4. Use Eurorack modules. This approach is the most flexible and essentially allows for an infinite combination of audio paths, effects, and modulations. There are two main options here:

    1. A virtual modular system. VCV Rack and Voltage Modular both run on a computer and allow you to construct a virtual modular effects system. All you need is the audio interface mentioned above to import the single-string guitar audio. As with the DAW solution, control is either via a mouse or MIDI. This is a great way to find out if modular is the way to go for your needs; a lot of modules are free so the investment is minimal.

    2. A hardware modular system. The choices here are amazing - about 9,700 modules are available commercially at the moment and the selection is growing exponentially. Think of it as a set of individual string pedalboards in different form factor. SynQuaNon has developed a series of hexaphonic modules that save space and money over buying six modules for each effect type.

The Eurorack modular ecosystem is future-proof in that one can add and take away modules to create new sounds forever. You can start very small and build it up as you go, thereby avoiding a large initial investment (what was your cloned pedalboard total again?).

One huge advantage of Eurorack modular is the ability to introduce Master effects parameter controls, as well as easy on-guitar CV pot and expression pedal interfacing. No MIDI necessary, but OK if you want it.

The other unique feature is that everything is CV controlled - CVs can be DC, low frequency, or audio. They can be mixed, chopped up and modified in a million ways to create incredible modulation for effects parameters. Sequencers are amazing CV generators. Seriously cool!

But I need my presets, what about that? There are a number of ways to store audio and CV settings as presets in Eurorack; one simply has to search for the right modules. Not only can static settings be stored and recalled, one can record CV automation just like in a DAW!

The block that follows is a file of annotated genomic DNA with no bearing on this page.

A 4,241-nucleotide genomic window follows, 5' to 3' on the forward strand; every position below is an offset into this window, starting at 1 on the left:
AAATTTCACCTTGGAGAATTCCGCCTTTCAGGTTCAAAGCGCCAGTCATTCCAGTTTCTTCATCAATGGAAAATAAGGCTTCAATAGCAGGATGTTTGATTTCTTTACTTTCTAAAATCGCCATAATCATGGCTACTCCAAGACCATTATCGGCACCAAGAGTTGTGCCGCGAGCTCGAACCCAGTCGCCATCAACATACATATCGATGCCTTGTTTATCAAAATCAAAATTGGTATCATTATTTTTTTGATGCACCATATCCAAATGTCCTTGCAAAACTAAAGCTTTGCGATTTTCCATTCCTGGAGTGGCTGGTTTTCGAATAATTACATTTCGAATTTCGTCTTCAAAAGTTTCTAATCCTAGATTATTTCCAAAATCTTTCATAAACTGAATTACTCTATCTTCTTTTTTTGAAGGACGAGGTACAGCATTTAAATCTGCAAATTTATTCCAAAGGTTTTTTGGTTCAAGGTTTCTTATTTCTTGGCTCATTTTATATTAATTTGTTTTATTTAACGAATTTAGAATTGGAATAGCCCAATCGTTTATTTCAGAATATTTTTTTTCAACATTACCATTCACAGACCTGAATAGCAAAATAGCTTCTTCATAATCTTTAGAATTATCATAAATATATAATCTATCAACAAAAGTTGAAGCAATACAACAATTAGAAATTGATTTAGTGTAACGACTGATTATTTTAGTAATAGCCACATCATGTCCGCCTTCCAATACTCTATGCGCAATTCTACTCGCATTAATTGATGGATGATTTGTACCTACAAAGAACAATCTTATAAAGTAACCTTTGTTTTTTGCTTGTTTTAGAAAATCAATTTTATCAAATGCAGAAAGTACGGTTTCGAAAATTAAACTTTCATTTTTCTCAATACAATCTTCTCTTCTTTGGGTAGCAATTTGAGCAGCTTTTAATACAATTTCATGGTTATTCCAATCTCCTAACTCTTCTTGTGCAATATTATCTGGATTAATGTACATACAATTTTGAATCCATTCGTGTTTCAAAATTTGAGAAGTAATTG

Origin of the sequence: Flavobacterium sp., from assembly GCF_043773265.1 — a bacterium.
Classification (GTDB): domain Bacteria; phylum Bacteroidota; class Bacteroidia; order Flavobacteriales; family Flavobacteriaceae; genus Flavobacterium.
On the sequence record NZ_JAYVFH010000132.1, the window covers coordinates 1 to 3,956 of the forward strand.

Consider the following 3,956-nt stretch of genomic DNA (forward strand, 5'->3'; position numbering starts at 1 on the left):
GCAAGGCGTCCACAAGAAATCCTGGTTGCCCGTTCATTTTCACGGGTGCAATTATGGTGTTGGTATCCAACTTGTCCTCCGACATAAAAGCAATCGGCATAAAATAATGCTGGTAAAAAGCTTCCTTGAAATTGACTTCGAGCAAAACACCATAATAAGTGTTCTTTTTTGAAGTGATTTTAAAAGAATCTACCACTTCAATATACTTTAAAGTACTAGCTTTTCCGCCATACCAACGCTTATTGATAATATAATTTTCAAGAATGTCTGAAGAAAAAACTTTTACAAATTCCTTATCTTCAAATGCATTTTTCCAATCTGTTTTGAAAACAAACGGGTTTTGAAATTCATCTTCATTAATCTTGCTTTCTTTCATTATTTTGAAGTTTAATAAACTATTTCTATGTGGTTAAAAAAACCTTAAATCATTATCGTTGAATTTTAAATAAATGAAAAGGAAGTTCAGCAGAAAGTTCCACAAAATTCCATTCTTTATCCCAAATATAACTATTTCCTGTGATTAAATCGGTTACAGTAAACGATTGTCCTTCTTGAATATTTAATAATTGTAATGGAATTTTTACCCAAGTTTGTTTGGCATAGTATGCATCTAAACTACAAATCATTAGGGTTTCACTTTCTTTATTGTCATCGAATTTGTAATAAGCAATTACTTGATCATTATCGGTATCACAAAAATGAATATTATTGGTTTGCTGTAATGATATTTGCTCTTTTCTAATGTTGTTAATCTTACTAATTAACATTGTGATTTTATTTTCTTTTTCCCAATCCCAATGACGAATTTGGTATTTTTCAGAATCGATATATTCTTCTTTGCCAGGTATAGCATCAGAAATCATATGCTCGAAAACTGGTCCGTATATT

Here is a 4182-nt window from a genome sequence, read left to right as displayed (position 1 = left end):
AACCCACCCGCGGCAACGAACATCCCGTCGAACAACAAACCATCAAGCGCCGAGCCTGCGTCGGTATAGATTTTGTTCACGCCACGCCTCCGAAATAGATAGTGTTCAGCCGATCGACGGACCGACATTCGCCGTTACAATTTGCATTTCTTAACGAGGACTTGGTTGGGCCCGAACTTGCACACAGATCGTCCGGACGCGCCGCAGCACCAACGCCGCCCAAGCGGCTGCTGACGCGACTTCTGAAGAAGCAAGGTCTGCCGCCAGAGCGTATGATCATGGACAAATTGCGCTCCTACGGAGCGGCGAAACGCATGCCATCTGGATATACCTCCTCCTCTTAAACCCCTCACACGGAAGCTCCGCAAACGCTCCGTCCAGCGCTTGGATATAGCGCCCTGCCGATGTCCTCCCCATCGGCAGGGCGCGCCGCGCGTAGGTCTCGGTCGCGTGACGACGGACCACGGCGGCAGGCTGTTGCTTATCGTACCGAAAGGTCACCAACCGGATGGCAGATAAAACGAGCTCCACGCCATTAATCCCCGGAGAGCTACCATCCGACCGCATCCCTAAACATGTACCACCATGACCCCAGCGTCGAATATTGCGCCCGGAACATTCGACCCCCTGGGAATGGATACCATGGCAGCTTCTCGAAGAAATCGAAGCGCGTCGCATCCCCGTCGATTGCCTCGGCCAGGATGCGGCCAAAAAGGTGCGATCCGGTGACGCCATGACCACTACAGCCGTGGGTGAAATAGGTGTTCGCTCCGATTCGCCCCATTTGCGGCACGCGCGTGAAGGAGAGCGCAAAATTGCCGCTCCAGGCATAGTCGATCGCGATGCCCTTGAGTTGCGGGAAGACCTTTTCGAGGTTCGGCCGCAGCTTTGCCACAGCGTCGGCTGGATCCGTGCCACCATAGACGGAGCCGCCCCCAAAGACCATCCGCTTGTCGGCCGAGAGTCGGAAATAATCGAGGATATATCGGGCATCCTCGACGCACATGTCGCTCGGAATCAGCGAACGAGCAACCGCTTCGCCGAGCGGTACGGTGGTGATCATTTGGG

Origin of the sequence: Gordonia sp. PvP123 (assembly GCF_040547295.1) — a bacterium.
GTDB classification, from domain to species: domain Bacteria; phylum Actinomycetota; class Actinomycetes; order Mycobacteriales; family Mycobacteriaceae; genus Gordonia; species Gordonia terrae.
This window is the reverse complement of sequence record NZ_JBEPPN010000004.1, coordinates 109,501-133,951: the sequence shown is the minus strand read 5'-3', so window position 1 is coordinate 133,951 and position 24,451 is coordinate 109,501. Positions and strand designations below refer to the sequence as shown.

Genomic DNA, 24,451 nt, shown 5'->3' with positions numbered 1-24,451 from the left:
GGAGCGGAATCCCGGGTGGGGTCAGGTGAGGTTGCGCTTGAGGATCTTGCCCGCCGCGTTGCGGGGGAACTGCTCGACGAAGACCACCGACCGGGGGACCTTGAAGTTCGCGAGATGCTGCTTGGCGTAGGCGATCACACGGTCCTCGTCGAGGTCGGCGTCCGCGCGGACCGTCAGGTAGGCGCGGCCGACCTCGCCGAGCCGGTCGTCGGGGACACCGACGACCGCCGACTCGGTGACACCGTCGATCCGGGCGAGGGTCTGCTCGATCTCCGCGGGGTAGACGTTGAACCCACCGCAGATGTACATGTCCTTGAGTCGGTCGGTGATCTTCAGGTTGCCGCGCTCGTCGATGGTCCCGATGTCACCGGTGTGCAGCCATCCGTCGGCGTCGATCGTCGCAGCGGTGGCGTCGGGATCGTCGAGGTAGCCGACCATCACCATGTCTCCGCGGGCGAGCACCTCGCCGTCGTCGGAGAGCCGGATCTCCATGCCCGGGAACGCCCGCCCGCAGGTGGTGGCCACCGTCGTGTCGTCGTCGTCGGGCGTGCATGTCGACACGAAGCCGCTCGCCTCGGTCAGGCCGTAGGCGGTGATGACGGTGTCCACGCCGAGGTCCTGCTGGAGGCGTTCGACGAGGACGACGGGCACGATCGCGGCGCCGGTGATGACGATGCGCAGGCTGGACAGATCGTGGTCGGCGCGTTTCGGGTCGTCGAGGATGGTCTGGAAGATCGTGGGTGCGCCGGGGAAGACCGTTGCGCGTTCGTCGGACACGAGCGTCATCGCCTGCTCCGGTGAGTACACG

For single-string processing one does need to pay attention to unwanted noise, so check out my blog post on creating the cleanest sounding modular system.

Step 3

Experiment with single-string effects

Now let's have some fun! Here are some (but by no means all) suggestions for things to try:

  • Effects on Groups of Strings (Splitting the Fretboard)

  • Multi-channel Auto-Wah

  • Multi-channel Compression/Sustain

  • Multi-channel Looping/Freeze

  • Multi-channel Distortion/Fuzz

  • Multi-channel Arpeggios

  • Multi-channel Pitch Shift/Harmonizer

  • Multi-channel Phasing

  • Multi-channel Flanging

  • Multi-channel Ring Modulation

  • Multi-channel Chorus

  • Multi-channel Delay

There are many other possibilities. Check out the demo videos in this blog for ideas!

Step 4

Decide on how to route the channel outputs

Don't just mix down to mono or stereo! Another interesting possibility is creating multi-channel outputs; at first I experimented with the single-string channels fed to individual amplifiers and speakers, but this is not always musically pleasing. Check out different forms of Psycho-acoustic Sound Distribution instead. Dolby Atmos Surround Sound is an exciting possibility with growing market support.

For more information, please feel free to contact SynQuaNon via the website or our Facebook page. Now go make some music!

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Hex processing allows for more musical forms of thick processing. Hex distortion run thru hex filtering & articulated by hex EFs & then summed creates mono gtr chord sounds much closer to 'pads' produced by kbd synths. Individual processed outputs can be placed around a stereo field & finger picking will then create a spatial cloud. & lots more ...


Oooh - For the list of amazing multichannel effects - Try running each string of your guitar though separate ring modulators: You can actually play chords that make (some) harmonic sense. HUGE difference from a mono version.

Replying to

LP filter each string toward sine waves & then run each into both sides of each rings ... each should octave up quite a bit


I'd like to point out that you don't HAVE to commit to duplicating your ENTIRE signal chain six times to get the most out of single string processing; Some of the most profound single string effects can be placed at the beginning of your signal chain, and then you can mix that signal down to stereo or mono and STILL get a LOT of amazing benifits from the single string effects. And, in fact, you don't even have to make a huge committment - Just using a few single string effects can produce tones and effects that are truely uniqe and completely impossible on monophonic insturments. And the profoundly unique sounds you create uisng these multi-channel/single string effects STAY profound…

Replying to

agreed - summed hex processed voices can create wonderful new chordal textures for guitars